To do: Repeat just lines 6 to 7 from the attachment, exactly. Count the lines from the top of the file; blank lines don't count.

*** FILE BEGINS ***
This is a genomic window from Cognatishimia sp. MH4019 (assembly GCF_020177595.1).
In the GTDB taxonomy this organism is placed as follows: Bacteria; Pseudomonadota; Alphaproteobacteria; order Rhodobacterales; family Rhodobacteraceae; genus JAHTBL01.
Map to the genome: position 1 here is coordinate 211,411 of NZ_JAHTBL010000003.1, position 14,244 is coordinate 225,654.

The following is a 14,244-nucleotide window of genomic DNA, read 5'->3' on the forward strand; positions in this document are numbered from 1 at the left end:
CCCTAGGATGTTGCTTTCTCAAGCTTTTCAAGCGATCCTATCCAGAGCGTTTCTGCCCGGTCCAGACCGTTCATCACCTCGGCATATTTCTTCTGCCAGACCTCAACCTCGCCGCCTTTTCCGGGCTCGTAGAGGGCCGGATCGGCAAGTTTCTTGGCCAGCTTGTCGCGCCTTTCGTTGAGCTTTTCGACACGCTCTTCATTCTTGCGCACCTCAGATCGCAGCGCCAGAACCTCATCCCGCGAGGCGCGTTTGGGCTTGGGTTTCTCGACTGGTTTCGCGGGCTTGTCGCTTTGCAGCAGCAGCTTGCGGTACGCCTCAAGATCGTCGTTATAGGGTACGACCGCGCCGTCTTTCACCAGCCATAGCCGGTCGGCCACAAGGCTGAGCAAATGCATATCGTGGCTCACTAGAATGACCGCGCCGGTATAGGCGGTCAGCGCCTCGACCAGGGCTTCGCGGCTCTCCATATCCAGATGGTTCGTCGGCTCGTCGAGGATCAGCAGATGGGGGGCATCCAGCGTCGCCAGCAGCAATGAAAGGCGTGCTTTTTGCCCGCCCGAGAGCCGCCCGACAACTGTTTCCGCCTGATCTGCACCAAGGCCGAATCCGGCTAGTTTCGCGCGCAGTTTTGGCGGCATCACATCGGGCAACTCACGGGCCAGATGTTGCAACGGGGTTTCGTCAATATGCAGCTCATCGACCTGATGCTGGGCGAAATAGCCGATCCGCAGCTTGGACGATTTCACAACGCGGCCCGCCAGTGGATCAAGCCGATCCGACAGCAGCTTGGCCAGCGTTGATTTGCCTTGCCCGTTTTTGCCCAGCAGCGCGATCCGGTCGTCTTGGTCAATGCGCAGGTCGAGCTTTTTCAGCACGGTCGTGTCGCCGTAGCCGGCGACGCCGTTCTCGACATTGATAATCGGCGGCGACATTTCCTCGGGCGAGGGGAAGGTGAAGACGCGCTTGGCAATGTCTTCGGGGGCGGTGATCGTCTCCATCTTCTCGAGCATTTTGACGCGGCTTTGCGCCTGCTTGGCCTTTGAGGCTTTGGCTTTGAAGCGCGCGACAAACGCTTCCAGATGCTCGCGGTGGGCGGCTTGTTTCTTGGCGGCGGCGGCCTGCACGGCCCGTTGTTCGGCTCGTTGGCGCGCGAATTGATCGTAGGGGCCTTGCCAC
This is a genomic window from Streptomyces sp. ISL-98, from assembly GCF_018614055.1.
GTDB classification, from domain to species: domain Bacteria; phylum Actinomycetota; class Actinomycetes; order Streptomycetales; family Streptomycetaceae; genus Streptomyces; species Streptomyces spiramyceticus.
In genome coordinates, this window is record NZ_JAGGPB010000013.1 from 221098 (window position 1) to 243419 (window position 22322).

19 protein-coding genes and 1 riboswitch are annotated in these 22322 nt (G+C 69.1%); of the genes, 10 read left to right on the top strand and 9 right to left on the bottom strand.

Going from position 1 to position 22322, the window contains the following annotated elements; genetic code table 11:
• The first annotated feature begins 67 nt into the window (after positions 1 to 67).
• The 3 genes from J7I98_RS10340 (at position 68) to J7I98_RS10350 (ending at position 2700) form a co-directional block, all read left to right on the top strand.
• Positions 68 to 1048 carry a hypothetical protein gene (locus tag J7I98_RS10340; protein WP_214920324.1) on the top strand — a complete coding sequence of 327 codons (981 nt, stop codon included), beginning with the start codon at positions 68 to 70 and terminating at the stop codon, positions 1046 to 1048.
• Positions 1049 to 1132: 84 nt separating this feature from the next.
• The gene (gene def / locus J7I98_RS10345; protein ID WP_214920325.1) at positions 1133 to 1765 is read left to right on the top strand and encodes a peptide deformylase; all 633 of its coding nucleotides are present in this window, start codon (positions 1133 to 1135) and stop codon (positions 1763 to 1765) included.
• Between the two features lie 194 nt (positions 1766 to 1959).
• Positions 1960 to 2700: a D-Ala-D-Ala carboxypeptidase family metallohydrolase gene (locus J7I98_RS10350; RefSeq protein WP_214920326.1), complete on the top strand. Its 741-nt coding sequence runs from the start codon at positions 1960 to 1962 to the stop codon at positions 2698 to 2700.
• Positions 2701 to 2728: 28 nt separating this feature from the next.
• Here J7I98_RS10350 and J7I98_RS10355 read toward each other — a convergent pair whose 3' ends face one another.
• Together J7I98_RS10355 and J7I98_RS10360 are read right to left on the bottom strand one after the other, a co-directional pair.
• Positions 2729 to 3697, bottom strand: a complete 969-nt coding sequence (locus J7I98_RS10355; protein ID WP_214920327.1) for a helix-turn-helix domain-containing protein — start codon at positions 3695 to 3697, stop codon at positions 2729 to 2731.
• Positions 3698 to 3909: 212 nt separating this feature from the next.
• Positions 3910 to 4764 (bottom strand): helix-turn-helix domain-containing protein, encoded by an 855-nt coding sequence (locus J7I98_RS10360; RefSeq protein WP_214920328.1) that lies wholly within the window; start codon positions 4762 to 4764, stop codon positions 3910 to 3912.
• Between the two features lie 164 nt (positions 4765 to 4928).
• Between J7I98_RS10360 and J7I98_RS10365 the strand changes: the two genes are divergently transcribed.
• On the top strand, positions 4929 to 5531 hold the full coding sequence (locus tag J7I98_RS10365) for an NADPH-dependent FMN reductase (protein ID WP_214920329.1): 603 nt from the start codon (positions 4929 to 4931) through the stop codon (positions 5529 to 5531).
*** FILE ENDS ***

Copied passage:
This is a genomic window from Streptomyces sp. ISL-98, from assembly GCF_018614055.1.
GTDB classification, from domain to species: domain Bacteria; phylum Actinomycetota; class Actinomycetes; order Streptomycetales; family Streptomycetaceae; genus Streptomyces; species Streptomyces spiramyceticus.